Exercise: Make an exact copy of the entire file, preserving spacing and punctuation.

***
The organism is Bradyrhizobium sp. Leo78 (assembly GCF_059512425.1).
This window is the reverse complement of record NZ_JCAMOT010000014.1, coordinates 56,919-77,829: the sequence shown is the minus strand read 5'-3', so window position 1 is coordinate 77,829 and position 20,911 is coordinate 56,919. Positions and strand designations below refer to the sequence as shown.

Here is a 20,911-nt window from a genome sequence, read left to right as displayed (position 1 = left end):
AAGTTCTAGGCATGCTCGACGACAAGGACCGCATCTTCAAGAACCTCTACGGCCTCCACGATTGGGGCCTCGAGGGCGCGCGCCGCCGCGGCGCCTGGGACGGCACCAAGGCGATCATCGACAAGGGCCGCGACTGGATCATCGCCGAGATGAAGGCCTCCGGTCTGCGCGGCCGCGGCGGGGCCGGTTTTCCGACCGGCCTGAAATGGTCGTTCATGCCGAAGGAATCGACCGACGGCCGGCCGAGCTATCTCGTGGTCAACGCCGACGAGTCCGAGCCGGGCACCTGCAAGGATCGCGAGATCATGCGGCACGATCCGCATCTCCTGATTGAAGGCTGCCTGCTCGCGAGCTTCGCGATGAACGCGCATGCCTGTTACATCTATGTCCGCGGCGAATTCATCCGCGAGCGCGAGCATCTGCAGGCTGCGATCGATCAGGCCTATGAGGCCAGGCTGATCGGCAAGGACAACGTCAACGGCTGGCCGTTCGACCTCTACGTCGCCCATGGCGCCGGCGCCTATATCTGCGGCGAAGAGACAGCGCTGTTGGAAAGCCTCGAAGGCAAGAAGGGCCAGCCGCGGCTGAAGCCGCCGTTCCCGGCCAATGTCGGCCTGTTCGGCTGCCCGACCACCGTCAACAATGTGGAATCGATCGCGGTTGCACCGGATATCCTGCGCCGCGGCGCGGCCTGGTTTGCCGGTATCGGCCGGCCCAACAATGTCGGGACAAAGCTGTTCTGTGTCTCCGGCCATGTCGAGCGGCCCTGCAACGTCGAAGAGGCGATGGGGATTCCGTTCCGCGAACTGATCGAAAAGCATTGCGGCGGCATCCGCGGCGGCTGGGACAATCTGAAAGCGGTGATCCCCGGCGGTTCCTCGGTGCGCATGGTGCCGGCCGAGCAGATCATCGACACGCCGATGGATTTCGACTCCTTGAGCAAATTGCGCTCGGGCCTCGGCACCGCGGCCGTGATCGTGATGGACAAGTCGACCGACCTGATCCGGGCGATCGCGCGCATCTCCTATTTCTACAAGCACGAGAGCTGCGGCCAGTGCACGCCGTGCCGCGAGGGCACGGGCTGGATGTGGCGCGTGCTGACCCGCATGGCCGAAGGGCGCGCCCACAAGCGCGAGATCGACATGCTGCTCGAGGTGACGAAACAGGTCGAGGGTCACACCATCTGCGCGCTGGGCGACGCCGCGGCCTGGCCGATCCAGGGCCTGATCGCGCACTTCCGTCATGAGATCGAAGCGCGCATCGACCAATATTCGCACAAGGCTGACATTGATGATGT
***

The organism is Bradyrhizobium sp. Leo78 (assembly GCF_059512425.1).
This window is the reverse complement of record NZ_JCAMOT010000014.1, coordinates 56,919-77,829: the sequence shown is the minus strand read 5'-3', so window position 1 is coordinate 77,829 and position 20,911 is coordinate 56,919. Positions and strand designations below refer to the sequence as shown.

Here is a 20,911-nt window from a genome sequence, read left to right as displayed (position 1 = left end):
AAGTTCTAGGCATGCTCGACGACAAGGACCGCATCTTCAAGAACCTCTACGGCCTCCACGATTGGGGCCTCGAGGGCGCGCGCCGCCGCGGCGCCTGGGACGGCACCAAGGCGATCATCGACAAGGGCCGCGACTGGATCATCGCCGAGATGAAGGCCTCCGGTCTGCGCGGCCGCGGCGGGGCCGGTTTTCCGACCGGCCTGAAATGGTCGTTCATGCCGAAGGAATCGACCGACGGCCGGCCGAGCTATCTCGTGGTCAACGCCGACGAGTCCGAGCCGGGCACCTGCAAGGATCGCGAGATCATGCGGCACGATCCGCATCTCCTGATTGAAGGCTGCCTGCTCGCGAGCTTCGCGATGAACGCGCATGCCTGTTACATCTATGTCCGCGGCGAATTCATCCGCGAGCGCGAGCATCTGCAGGCTGCGATCGATCAGGCCTATGAGGCCAGGCTGATCGGCAAGGACAACGTCAACGGCTGGCCGTTCGACCTCTACGTCGCCCATGGCGCCGGCGCCTATATCTGCGGCGAAGAGACAGCGCTGTTGGAAAGCCTCGAAGGCAAGAAGGGCCAGCCGCGGCTGAAGCCGCCGTTCCCGGCCAATGTCGGCCTGTTCGGCTGCCCGACCACCGTCAACAATGTGGAATCGATCGCGGTTGCACCGGATATCCTGCGCCGCGGCGCGGCCTGGTTTGCCGGTATCGGCCGGCCCAACAATGTCGGGACAAAGCTGTTCTGTGTCTCCGGCCATGTCGAGCGGCCCTGCAACGTCGAAGAGGCGATGGGGATTCCGTTCCGCGAACTGATCGAAAAGCATTGCGGCGGCATCCGCGGCGGCTGGGACAATCTGAAAGCGGTGATCCCCGGCGGTTCCTCGGTGCGCATGGTGCCGGCCGAGCAGATCATCGACACGCCGATGGATTTCGACTCCTTGAGCAAATTGCGCTCGGGCCTCGGCACCGCGGCCGTGATCGTGATGGACAAGTCGACCGACCTGATCCGGGCGATCGCGCGCATCTCCTATTTCTACAAGCACGAGAGCTGCGGCCAGTGCACGCCGTGCCGCGAGGGCACGGGCTGGATGTGGCGCGTGCTGACCCGCATGGCCGAAGGGCGCGCCCACAAGCGCGAGATCGACATGCTGCTCGAGGTGACGAAACAGGTCGAGGGTCACACCATCTGCGCGCTGGGCGACGCCGCGGCCTGGCCGATCCAGGGCCTGATCGCGCACTTCCGTCATGAGATCGAAGCGCGCATCGACCAATATTCGCACAAGGCTGACATTGATGATGT